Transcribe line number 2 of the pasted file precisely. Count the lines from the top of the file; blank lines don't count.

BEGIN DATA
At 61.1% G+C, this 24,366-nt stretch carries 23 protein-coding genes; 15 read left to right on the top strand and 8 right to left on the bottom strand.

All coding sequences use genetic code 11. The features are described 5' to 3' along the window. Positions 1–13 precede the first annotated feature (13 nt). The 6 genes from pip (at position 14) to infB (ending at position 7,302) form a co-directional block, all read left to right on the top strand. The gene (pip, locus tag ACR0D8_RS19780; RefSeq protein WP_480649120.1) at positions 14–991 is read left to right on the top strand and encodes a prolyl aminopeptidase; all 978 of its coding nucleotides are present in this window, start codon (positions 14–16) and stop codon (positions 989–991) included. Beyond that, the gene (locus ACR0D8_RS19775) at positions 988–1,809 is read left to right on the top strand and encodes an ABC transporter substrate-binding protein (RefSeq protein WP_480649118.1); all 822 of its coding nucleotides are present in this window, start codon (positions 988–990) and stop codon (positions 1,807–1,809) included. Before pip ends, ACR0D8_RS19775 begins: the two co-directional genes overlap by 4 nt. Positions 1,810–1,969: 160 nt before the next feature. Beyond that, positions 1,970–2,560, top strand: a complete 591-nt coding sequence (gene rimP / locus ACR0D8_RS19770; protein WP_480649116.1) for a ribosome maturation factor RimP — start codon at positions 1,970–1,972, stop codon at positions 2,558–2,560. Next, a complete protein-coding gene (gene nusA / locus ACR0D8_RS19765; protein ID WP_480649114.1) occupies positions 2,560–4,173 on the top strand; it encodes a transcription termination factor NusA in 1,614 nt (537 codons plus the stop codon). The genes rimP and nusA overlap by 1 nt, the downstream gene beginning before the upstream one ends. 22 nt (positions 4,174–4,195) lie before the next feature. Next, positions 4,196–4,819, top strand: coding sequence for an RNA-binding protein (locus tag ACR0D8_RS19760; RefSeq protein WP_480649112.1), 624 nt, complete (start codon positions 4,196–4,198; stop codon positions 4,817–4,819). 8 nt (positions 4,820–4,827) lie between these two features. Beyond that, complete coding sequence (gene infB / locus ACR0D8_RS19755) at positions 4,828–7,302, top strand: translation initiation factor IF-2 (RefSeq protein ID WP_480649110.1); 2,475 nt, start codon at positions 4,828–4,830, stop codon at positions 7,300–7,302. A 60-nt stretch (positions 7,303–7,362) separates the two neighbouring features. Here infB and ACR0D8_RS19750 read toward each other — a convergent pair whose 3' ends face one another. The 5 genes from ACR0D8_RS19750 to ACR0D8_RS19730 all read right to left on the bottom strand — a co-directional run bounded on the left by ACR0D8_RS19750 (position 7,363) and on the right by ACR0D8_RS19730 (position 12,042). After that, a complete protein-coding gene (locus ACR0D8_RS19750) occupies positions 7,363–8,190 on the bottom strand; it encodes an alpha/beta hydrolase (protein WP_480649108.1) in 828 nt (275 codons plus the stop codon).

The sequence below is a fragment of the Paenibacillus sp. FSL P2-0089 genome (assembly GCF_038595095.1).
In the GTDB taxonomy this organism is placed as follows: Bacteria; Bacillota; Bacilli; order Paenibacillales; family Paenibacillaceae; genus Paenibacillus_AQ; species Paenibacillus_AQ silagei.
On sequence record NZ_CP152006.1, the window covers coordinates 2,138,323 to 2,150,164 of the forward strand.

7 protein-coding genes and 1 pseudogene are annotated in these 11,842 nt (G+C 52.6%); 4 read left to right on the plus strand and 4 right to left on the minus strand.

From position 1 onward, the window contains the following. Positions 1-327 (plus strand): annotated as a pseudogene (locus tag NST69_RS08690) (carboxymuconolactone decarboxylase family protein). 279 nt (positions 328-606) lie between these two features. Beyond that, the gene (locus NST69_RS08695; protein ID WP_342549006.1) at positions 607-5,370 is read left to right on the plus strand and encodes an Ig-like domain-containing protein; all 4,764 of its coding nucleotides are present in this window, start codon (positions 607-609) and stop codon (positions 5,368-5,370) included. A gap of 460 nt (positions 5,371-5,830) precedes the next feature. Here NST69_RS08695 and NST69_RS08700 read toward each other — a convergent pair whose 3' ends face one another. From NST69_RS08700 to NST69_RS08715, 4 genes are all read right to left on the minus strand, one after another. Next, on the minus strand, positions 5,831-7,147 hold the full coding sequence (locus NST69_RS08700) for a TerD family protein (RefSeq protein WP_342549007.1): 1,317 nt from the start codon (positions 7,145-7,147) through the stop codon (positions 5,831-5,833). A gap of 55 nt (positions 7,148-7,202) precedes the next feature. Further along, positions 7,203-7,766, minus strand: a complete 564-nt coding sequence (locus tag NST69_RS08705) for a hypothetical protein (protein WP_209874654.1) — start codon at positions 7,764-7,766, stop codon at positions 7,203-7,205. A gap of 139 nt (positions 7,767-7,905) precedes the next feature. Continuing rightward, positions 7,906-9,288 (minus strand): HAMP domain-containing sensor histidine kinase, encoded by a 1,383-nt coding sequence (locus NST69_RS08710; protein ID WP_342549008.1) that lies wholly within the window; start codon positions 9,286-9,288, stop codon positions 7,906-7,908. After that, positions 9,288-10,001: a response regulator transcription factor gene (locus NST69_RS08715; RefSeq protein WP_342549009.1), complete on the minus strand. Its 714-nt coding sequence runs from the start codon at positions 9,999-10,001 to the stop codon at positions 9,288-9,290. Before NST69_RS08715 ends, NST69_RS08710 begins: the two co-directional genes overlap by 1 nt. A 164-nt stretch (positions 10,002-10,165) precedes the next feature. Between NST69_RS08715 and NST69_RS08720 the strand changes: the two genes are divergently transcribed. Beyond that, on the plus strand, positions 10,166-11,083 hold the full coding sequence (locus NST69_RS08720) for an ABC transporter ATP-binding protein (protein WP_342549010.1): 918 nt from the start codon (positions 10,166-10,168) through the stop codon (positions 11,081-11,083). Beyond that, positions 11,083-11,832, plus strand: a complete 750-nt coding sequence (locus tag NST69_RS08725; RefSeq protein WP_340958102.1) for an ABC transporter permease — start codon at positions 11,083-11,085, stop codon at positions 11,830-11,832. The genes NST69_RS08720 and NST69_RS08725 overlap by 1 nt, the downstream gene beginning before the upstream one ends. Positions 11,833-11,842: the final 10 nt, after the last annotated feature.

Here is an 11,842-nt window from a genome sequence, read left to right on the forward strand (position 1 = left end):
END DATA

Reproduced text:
All coding sequences use genetic code 11. The features are described 5' to 3' along the window. Positions 1–13 precede the first annotated feature (13 nt). The 6 genes from pip (at position 14) to infB (ending at position 7,302) form a co-directional block, all read left to right on the top strand. The gene (pip, locus tag ACR0D8_RS19780; RefSeq protein WP_480649120.1) at positions 14–991 is read left to right on the top strand and encodes a prolyl aminopeptidase; all 978 of its coding nucleotides are present in this window, start codon (positions 14–16) and stop codon (positions 989–991) included. Beyond that, the gene (locus ACR0D8_RS19775) at positions 988–1,809 is read left to right on the top strand and encodes an ABC transporter substrate-binding protein (RefSeq protein WP_480649118.1); all 822 of its coding nucleotides are present in this window, start codon (positions 988–990) and stop codon (positions 1,807–1,809) included. Before pip ends, ACR0D8_RS19775 begins: the two co-directional genes overlap by 4 nt. Positions 1,810–1,969: 160 nt before the next feature. Beyond that, positions 1,970–2,560, top strand: a complete 591-nt coding sequence (gene rimP / locus ACR0D8_RS19770; protein WP_480649116.1) for a ribosome maturation factor RimP — start codon at positions 1,970–1,972, stop codon at positions 2,558–2,560. Next, a complete protein-coding gene (gene nusA / locus ACR0D8_RS19765; protein ID WP_480649114.1) occupies positions 2,560–4,173 on the top strand; it encodes a transcription termination factor NusA in 1,614 nt (537 codons plus the stop codon). The genes rimP and nusA overlap by 1 nt, the downstream gene beginning before the upstream one ends. 22 nt (positions 4,174–4,195) lie before the next feature. Next, positions 4,196–4,819, top strand: coding sequence for an RNA-binding protein (locus tag ACR0D8_RS19760; RefSeq protein WP_480649112.1), 624 nt, complete (start codon positions 4,196–4,198; stop codon positions 4,817–4,819). 8 nt (positions 4,820–4,827) lie between these two features. Beyond that, complete coding sequence (gene infB / locus ACR0D8_RS19755) at positions 4,828–7,302, top strand: translation initiation factor IF-2 (RefSeq protein ID WP_480649110.1); 2,475 nt, start codon at positions 4,828–4,830, stop codon at positions 7,300–7,302. A 60-nt stretch (positions 7,303–7,362) separates the two neighbouring features. Here infB and ACR0D8_RS19750 read toward each other — a convergent pair whose 3' ends face one another. The 5 genes from ACR0D8_RS19750 to ACR0D8_RS19730 all read right to left on the bottom strand — a co-directional run bounded on the left by ACR0D8_RS19750 (position 7,363) and on the right by ACR0D8_RS19730 (position 12,042). After that, a complete protein-coding gene (locus ACR0D8_RS19750) occupies positions 7,363–8,190 on the bottom strand; it encodes an alpha/beta hydrolase (protein WP_480649108.1) in 828 nt (275 codons plus the stop codon).